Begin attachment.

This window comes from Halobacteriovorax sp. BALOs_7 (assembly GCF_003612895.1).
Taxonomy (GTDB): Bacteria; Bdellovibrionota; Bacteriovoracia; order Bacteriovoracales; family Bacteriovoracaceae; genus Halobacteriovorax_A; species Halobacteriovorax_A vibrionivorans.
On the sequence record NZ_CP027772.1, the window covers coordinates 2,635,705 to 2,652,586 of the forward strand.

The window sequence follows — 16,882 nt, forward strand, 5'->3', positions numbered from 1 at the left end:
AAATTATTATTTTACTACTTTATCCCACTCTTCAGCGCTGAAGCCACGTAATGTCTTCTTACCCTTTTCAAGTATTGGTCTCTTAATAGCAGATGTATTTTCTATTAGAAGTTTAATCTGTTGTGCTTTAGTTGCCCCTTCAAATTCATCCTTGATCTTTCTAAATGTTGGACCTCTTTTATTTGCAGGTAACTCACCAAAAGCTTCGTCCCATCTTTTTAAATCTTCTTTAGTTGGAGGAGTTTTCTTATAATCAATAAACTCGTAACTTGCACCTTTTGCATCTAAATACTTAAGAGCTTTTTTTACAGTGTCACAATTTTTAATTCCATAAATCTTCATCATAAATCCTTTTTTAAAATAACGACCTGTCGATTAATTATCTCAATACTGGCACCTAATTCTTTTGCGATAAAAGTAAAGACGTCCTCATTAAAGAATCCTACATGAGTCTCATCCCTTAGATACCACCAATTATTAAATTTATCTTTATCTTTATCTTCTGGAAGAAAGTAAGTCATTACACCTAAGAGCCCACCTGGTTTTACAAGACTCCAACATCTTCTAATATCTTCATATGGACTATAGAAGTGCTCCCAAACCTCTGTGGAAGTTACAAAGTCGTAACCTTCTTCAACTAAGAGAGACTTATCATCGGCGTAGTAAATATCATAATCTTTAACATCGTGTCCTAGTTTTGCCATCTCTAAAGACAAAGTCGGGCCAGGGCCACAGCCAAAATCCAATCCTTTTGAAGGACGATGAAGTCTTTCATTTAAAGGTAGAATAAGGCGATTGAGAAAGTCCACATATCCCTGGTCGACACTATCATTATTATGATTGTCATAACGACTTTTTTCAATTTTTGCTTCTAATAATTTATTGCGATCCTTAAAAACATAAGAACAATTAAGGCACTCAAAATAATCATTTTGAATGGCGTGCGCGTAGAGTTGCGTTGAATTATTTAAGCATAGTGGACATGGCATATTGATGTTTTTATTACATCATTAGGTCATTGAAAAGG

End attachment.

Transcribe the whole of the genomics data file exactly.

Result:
This window comes from Halobacteriovorax sp. BALOs_7 (assembly GCF_003612895.1).
Taxonomy (GTDB): Bacteria; Bdellovibrionota; Bacteriovoracia; order Bacteriovoracales; family Bacteriovoracaceae; genus Halobacteriovorax_A; species Halobacteriovorax_A vibrionivorans.
On the sequence record NZ_CP027772.1, the window covers coordinates 2,635,705 to 2,652,586 of the forward strand.

The window sequence follows — 16,882 nt, forward strand, 5'->3', positions numbered from 1 at the left end:
AAATTATTATTTTACTACTTTATCCCACTCTTCAGCGCTGAAGCCACGTAATGTCTTCTTACCCTTTTCAAGTATTGGTCTCTTAATAGCAGATGTATTTTCTATTAGAAGTTTAATCTGTTGTGCTTTAGTTGCCCCTTCAAATTCATCCTTGATCTTTCTAAATGTTGGACCTCTTTTATTTGCAGGTAACTCACCAAAAGCTTCGTCCCATCTTTTTAAATCTTCTTTAGTTGGAGGAGTTTTCTTATAATCAATAAACTCGTAACTTGCACCTTTTGCATCTAAATACTTAAGAGCTTTTTTTACAGTGTCACAATTTTTAATTCCATAAATCTTCATCATAAATCCTTTTTTAAAATAACGACCTGTCGATTAATTATCTCAATACTGGCACCTAATTCTTTTGCGATAAAAGTAAAGACGTCCTCATTAAAGAATCCTACATGAGTCTCATCCCTTAGATACCACCAATTATTAAATTTATCTTTATCTTTATCTTCTGGAAGAAAGTAAGTCATTACACCTAAGAGCCCACCTGGTTTTACAAGACTCCAACATCTTCTAATATCTTCATATGGACTATAGAAGTGCTCCCAAACCTCTGTGGAAGTTACAAAGTCGTAACCTTCTTCAACTAAGAGAGACTTATCATCGGCGTAGTAAATATCATAATCTTTAACATCGTGTCCTAGTTTTGCCATCTCTAAAGACAAAGTCGGGCCAGGGCCACAGCCAAAATCCAATCCTTTTGAAGGACGATGAAGTCTTTCATTTAAAGGTAGAATAAGGCGATTGAGAAAGTCCACATATCCCTGGTCGACACTATCATTATTATGATTGTCATAACGACTTTTTTCAATTTTTGCTTCTAATAATTTATTGCGATCCTTAAAAACATAAGAACAATTAAGGCACTCAAAATAATCATTTTGAATGGCGTGCGCGTAGAGTTGCGTTGAATTATTTAAGCATAGTGGACATGGCATATTGATGTTTTTATTACATCATTAGGTCATTGAAAAGG